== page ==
For Florida counties impacted by Hurricane Michael, the U.S. Department of Labor is making National Dislocated Worker Grants available to help assess workforce needs.
The grants announced Wednesday will be to supplement state and local response and recovery efforts.
“The Department of Labor will deploy resources to help Floridians who, as a result of Hurricane Michael, find themselves unable to work and without a paycheck,” said U.S. Secretary of Labor Alexander Acosta. “The American workforce — along with our volunteers and first responders — is the greatest in the world. As we did during last year’s destructive hurricane season, Americans will come together to rebuild their communities. The Department is here to help ensure the safety and stability of Floridians along the way.”
The Department of Labor will monitor the storm and its effects on Florida communities, taking additional action as necessary.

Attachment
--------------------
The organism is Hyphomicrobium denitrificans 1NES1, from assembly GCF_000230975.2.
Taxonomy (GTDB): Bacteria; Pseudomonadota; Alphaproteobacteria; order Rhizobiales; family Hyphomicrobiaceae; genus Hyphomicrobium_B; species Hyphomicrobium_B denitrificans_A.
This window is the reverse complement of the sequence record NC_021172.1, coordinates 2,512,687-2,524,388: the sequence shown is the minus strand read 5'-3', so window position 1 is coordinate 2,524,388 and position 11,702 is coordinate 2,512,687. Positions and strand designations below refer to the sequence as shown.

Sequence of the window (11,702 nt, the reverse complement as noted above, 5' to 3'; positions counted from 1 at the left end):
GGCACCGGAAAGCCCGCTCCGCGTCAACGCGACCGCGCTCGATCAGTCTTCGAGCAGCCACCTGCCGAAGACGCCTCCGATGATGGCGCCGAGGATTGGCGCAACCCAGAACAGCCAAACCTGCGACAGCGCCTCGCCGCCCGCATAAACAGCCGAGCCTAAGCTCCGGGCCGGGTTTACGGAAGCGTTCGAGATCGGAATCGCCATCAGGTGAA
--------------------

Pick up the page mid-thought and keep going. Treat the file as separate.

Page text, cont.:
Workforce grants temporarily expand dislocated worker training and employment programs in cases of unexpected economic events causing significant job losses under the Workforce Innovation and Opportunity Act of 2014.
Michael is anticipated to be the worst storm to hit the Florida Panhandle in more than a century. As of 11 a.m. Wednesday the storm had sustained winds of 150 mph, making it a strong Category 4 hurricane. Storms become a Category 5 at 157 mph sustained winds, according to the Saffir-Simpson scale.
Florida Governor Rick Scott announced Wednesday morning that the time to evacuate from coastal areas in the panhandle “has come and gone,” but that some inland areas could still evacuate if it is safe to do so.
The storm is affecting areas outside of the Panhandle, too; storm surges in the Tampa Bay area expected to reach between 2-6 feet.
Some local areas have already seen flooding and residents are told to be cautious of rising waters, particularly as high tide approaches around 3 p.m. Wednesday afternoon.